Draining the oil: Put the bike on the center stand and remove the drain plug. It's on the lower left front corner of oil pan. It's good to have the oil a little bit warm. Start with the bike cold, but let the engine idle for about two minutes, until one or two bars show on the temperature gauge.
Filling the oil: Remove the inspection cover from the tupperware, right panel just behind the cylinder heads. To do this take a small object, your key will do, and push the plastic retaining pin center stub in 1/8". Then the whole retaining pin will pop right out. Take the retaining pin apart. To put the retaining pin back in, put the female part into the plastic piece, then the center part last.The tupperware has a tab on the top. You'll figure it out. Now, remove the spark plug cover. It's the plastic piece about 8" long 3" wide on top of the cylinders. Pull up the back edge - it's held on with one rubber plug. Now, push the whole piece forwards 1/4". There are two little fingers on the front of the plastic piece that hook under. The oil fill is the obvious plastic knob right there. You will need a foot long funnel. Pour in 1 gallon and forget about measuring - this is correct.
The ST1300 takes four quarts of oil. To read the oil level correctly, you must start the engine and let it idle until the engine and oil are warm - three bars on the temperature gauge. Then shut off the engine, and wait three minutes for the oil to drain down to the oil pan. Read the oil level while the bike is on its center stand. The site glass for reading the oil level is on the lower right hand side of the engine, visible through a vent in the fairing lower. You'll find four quarts is correct for a simple oil change, or about 4.1 quarts if you also change the filter. If the oil level is above the high mark, remove oil as necessary.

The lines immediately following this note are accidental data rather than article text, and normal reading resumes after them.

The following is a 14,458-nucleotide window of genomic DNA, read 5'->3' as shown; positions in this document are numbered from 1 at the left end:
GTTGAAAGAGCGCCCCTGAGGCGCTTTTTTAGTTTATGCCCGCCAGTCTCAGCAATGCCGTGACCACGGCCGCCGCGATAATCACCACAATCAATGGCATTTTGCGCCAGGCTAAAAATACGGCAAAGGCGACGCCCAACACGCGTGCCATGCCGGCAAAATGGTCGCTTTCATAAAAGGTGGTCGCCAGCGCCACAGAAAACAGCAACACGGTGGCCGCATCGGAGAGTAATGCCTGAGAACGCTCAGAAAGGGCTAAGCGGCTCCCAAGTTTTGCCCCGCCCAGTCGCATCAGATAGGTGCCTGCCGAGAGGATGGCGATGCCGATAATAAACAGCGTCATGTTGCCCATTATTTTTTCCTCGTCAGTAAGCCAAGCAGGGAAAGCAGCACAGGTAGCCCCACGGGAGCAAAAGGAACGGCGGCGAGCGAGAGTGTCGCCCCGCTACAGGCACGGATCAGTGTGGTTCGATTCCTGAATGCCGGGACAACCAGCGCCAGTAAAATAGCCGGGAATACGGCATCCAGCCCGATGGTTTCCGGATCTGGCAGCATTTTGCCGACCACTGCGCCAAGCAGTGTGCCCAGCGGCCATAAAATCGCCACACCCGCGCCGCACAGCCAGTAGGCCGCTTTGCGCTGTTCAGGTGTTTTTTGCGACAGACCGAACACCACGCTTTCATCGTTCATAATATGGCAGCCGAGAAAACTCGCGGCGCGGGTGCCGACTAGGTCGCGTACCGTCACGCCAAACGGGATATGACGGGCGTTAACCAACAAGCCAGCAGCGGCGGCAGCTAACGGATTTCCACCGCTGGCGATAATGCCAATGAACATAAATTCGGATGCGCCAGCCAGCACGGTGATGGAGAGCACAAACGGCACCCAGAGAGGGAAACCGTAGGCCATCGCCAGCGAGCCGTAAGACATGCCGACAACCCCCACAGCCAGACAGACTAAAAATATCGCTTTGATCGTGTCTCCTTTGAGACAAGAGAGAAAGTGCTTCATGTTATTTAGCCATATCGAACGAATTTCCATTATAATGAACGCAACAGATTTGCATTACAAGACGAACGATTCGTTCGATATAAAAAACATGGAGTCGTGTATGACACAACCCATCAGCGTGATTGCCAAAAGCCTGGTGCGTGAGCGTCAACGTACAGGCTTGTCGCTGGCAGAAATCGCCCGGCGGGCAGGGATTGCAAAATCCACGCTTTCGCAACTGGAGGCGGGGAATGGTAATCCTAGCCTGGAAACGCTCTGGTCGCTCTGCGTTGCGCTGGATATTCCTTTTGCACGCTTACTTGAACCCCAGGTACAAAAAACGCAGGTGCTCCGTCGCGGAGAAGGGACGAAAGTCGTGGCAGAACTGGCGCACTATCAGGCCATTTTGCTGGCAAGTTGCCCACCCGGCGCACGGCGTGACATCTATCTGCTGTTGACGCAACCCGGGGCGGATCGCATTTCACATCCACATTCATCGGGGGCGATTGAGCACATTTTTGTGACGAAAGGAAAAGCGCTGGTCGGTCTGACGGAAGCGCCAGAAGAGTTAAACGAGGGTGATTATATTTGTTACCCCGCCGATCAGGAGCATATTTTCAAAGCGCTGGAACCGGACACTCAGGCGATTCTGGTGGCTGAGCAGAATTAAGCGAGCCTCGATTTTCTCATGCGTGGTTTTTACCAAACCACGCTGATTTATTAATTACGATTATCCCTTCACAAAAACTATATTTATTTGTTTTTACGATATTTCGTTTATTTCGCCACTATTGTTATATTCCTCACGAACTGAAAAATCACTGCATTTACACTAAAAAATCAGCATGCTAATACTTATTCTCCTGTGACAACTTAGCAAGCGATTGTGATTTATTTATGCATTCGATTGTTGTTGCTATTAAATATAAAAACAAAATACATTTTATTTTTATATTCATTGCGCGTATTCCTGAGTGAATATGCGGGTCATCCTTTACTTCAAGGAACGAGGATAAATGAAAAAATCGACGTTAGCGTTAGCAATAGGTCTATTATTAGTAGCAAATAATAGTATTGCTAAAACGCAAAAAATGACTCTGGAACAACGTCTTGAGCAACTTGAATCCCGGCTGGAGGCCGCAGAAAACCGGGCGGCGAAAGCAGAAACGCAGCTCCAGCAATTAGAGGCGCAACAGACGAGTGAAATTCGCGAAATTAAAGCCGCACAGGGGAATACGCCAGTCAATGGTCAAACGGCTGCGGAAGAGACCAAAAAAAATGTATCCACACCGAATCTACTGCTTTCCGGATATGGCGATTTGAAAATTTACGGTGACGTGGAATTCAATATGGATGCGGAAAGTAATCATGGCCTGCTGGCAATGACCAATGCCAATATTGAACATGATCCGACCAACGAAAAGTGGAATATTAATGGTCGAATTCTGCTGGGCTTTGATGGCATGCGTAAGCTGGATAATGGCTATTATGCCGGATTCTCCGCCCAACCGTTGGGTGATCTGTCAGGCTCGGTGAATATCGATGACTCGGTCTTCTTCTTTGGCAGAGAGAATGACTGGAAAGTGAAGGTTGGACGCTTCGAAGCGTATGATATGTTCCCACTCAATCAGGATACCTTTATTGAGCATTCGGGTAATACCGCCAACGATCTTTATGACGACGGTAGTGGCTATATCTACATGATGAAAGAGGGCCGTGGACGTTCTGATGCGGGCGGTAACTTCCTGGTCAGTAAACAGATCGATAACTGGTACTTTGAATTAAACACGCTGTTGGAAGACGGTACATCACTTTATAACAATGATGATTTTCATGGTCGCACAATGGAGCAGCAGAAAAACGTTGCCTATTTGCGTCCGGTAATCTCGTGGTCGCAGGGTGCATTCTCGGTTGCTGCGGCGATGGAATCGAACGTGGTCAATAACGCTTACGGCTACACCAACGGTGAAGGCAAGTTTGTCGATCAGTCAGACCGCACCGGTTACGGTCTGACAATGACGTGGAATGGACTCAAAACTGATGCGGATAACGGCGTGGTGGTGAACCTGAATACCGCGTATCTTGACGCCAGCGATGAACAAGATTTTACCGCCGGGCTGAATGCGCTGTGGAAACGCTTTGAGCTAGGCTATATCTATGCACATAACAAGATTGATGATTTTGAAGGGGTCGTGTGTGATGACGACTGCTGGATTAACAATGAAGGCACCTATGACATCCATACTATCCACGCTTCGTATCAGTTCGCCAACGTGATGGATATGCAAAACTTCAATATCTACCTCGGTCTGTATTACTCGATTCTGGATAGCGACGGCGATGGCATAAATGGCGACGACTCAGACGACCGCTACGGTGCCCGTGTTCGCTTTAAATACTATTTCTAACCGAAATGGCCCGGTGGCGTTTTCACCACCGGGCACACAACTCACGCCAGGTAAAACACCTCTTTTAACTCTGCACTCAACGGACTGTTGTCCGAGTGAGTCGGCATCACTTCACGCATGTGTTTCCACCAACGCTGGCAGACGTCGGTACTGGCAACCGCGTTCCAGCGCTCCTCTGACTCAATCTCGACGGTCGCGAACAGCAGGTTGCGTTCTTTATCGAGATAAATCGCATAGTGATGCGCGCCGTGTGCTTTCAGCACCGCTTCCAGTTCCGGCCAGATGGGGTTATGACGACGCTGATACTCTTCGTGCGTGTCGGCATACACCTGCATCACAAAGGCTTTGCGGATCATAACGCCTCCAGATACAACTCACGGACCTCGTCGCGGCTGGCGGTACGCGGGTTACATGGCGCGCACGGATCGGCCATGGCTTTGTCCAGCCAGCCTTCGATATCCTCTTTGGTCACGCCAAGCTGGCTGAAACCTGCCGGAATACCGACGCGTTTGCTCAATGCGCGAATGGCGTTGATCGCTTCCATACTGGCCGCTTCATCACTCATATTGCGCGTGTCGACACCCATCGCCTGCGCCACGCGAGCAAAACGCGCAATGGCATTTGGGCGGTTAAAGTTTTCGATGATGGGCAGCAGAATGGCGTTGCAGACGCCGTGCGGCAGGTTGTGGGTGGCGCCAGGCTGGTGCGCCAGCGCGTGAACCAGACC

Warning: The experience of existing ST1300 owners is that the dealers almost always overfill the oil on these bikes by anywhere from ½ quart to 1 ½ quarts. Overfilling your engine oil can result in excessive internal air pressures which can cause gaskets and seals to fail. Some ST1300s are developing oil leaks from the top end which are difficult to track down and will keep your bike in the shop for more than a month. We think these two facts may be related. I strongly urge you to check your oil level and adjust it or have it adjusted as necessary.
Get a 65mm oil filter wrench, the type that fits on a ratchet. You can get this at any auto parts store for about $4. Get a metal one, not the *!@# plastic type. Place a large flat metal pan under the bike, like a cookie sheet. This process is quite messy. Put the bike on the center stand, with the center stand legs in the middle of the cookie sheet. If your oil filter will drain onto fairing or frame parts, you can use aluminum foil to make protective shields that guide the oil to where it belongs.